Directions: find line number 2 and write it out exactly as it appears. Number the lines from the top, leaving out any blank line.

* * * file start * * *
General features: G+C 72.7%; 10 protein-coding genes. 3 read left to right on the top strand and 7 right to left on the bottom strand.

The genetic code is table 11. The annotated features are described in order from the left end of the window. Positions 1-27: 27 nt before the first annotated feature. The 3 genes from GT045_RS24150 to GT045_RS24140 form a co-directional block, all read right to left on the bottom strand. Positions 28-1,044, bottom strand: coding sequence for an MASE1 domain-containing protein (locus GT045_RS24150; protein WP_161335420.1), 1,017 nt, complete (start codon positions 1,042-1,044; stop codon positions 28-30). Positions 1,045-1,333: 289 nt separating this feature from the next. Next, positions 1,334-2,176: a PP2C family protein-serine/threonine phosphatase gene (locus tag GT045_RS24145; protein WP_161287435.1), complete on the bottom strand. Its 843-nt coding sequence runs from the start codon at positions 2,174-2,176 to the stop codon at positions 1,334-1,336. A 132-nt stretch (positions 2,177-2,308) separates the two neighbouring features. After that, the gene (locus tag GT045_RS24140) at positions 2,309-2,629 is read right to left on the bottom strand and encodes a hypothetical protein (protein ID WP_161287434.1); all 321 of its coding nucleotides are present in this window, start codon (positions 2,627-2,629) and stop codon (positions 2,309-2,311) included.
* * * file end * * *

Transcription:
The genetic code is table 11. The annotated features are described in order from the left end of the window. Positions 1-27: 27 nt before the first annotated feature. The 3 genes from GT045_RS24150 to GT045_RS24140 form a co-directional block, all read right to left on the bottom strand. Positions 28-1,044, bottom strand: coding sequence for an MASE1 domain-containing protein (locus GT045_RS24150; protein WP_161335420.1), 1,017 nt, complete (start codon positions 1,042-1,044; stop codon positions 28-30). Positions 1,045-1,333: 289 nt separating this feature from the next. Next, positions 1,334-2,176: a PP2C family protein-serine/threonine phosphatase gene (locus tag GT045_RS24145; protein WP_161287435.1), complete on the bottom strand. Its 843-nt coding sequence runs from the start codon at positions 2,174-2,176 to the stop codon at positions 1,334-1,336. A 132-nt stretch (positions 2,177-2,308) separates the two neighbouring features. After that, the gene (locus tag GT045_RS24140) at positions 2,309-2,629 is read right to left on the bottom strand and encodes a hypothetical protein (protein ID WP_161287434.1); all 321 of its coding nucleotides are present in this window, start codon (positions 2,627-2,629) and stop codon (positions 2,309-2,311) included.